Quesnel Lake water levels have forced the closure of campsites at Cedar Point Provincial Park. (Tate Patton photo)

Flooding in Likely area impacts Cedar Point Provincial Park

Some of the campsites have been roped off due to high levels in Quesnel Lake

Water levels are high at Likely as Quesnel Lake and the Quesnel River reach 10 to 20 year flow rates.

Cedar Point Provincial Park board chair Tate Patton said they lost seven campsites as of Thursday and might lose a few more Friday.

“The water level has come up again overnight because it rained all night,” he told the Tribune Friday. “The water has been coming up all spring. It started to drop last week and we were hoping — as we only had three campsites roped off at that point.”

He’s been on the park board for 18 years and said the last time Quesnel Lake was this high was in 1999.

“At that time we almost lost Quesnel Forks and a bunch of our heritage buildings.

When asked if they have been sandbagging, he responded that would be futile because the water is seeping through the ground as fast as it is coming over the campsites.

There are 26 camp sites in total and normally he tries not to reserve more than about 60 per cent so on any given weekend they can find places for drive-in traffic.

“We do have a number of very popular sites that people request.”

Patton said anyone with reservations booked for this weekend to please call.

“Our plan is to put people in the ball diamond if we need because it’s high and dry.”

Read more: ‘This is crazy’: flooding at nine-mile dip closes Likely Road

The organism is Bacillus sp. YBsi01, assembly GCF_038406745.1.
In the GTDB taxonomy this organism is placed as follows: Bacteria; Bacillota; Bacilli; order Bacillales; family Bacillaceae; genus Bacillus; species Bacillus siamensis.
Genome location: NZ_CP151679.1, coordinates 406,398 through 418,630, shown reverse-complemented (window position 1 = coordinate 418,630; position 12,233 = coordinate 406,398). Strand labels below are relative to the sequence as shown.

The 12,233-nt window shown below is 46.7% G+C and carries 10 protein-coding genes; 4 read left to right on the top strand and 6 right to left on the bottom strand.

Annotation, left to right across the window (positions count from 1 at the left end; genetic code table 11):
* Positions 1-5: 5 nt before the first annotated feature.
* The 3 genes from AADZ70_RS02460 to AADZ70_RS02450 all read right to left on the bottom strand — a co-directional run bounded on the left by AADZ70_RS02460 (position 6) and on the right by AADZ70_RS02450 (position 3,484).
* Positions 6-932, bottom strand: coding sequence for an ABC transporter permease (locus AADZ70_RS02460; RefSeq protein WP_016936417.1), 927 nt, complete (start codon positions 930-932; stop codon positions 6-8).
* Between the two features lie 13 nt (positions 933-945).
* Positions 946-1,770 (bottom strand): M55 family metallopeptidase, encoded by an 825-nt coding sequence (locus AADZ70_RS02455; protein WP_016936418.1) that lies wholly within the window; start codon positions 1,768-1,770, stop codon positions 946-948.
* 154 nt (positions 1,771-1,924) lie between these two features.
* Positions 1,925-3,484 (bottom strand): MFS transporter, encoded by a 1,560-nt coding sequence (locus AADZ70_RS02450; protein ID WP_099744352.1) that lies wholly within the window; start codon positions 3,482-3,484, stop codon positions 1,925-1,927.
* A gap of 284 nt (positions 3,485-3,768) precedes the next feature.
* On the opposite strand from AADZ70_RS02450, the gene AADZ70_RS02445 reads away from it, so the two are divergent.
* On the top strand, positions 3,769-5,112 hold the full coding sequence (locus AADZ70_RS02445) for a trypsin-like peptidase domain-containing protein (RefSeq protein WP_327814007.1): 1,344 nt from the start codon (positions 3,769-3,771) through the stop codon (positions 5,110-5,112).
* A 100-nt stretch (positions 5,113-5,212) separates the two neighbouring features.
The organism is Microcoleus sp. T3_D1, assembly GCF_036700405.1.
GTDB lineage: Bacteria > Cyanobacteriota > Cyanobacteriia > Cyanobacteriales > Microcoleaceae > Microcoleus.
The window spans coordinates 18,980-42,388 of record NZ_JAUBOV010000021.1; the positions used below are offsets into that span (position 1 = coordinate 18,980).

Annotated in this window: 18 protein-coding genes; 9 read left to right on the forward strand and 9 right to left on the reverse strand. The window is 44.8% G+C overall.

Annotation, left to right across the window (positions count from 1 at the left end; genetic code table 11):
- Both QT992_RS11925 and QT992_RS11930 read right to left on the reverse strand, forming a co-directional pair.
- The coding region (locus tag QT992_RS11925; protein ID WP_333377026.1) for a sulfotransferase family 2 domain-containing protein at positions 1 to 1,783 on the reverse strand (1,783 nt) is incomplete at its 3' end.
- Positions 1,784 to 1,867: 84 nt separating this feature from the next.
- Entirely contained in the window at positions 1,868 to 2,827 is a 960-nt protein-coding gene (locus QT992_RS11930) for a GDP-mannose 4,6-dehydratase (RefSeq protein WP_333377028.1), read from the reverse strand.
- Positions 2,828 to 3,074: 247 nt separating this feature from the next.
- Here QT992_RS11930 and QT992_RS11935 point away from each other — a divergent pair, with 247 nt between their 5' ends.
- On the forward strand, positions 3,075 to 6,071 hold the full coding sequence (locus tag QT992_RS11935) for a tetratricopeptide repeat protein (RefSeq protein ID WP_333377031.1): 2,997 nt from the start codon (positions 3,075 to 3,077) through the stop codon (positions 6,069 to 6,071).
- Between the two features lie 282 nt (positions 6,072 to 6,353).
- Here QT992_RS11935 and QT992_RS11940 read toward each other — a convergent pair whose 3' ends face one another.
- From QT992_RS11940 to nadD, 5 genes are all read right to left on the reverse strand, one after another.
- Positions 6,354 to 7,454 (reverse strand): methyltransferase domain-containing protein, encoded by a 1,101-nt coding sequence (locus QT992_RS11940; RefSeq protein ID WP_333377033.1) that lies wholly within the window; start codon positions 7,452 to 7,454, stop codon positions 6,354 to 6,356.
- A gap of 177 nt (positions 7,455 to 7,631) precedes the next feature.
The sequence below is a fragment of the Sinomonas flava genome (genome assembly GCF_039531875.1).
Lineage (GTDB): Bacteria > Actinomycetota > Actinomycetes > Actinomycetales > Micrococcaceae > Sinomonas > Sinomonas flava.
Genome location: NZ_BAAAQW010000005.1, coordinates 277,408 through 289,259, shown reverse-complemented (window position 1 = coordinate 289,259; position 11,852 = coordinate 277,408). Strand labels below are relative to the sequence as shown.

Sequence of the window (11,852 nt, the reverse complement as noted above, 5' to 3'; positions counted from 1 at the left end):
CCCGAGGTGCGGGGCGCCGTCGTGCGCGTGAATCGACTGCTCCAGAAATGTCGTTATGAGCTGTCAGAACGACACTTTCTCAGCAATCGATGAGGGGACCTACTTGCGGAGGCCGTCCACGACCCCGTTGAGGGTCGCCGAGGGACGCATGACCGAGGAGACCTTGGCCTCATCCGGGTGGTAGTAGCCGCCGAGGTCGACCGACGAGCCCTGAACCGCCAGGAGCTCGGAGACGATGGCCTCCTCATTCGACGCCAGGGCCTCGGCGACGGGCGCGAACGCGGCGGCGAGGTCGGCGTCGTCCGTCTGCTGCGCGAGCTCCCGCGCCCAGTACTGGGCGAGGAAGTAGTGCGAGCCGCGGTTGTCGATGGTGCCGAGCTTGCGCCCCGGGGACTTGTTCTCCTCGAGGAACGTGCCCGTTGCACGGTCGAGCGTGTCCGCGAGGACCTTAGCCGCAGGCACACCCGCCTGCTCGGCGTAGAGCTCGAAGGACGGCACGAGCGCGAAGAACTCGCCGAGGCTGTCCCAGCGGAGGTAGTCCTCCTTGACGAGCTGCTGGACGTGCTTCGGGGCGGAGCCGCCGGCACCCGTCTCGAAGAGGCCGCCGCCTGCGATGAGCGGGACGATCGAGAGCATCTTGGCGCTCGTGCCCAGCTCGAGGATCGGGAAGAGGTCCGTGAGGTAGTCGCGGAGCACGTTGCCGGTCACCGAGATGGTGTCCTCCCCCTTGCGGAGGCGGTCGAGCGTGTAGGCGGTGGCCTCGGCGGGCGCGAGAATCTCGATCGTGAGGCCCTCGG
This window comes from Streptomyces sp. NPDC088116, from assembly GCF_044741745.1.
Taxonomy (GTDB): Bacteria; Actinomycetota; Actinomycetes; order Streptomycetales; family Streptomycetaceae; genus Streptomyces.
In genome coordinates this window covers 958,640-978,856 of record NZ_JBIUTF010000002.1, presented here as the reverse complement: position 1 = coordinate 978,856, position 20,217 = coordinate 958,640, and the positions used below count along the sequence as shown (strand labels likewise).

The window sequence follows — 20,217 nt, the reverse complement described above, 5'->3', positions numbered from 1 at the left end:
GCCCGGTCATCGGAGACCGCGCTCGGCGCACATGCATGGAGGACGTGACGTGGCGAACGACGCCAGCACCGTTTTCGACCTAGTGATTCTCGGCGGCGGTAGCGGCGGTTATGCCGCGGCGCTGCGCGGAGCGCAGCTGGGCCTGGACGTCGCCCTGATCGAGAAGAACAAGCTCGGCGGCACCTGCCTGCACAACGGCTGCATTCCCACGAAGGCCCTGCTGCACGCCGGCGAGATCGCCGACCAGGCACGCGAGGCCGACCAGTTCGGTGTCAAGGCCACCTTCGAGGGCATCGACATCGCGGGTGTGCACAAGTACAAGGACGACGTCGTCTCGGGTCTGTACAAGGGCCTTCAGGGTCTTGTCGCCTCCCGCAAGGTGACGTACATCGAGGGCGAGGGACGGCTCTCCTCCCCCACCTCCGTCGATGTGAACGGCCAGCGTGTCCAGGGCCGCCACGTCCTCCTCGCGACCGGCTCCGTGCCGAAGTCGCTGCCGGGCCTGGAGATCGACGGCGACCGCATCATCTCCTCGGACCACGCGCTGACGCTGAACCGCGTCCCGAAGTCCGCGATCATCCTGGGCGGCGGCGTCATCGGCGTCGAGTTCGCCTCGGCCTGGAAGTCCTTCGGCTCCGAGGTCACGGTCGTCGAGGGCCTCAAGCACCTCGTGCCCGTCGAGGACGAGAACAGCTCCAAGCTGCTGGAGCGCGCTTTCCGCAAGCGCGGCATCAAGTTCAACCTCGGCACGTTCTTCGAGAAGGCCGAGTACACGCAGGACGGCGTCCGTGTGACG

Life-long resident Victoria Schill said across the road from the Valley General Store, two picnic tables in the grass and a bench overlooking the river have been sitting in water for a couple of days.

“It’s higher than normal, but not the highest it’s ever been,” she said Friday morning. “Who knows if we get a hot spell how high it is going to come.?”

There is still snow on the mountains, especially on peaks, such as one the locals call “brown top,” up in the alpine, which is visible when you drive into Likely.

Schill said she always stages when winter’s coming by looking up at that particular area.

“My granddaughter always called it the Oreo mountain because it can be white and brown at different times of the year.”

A flood watch issued by the B.C. River Forecast Centre, indicates on Friday, June 26, the Quesnel River is flowing at 550 cubic metres per second and rising.

A severe thunderstorm watch is in effect for the Cariboo including for Quesnel and Williams Lake.

Read more: Severe thunderstorm watch in effect for Cariboo



news@wltribune.com

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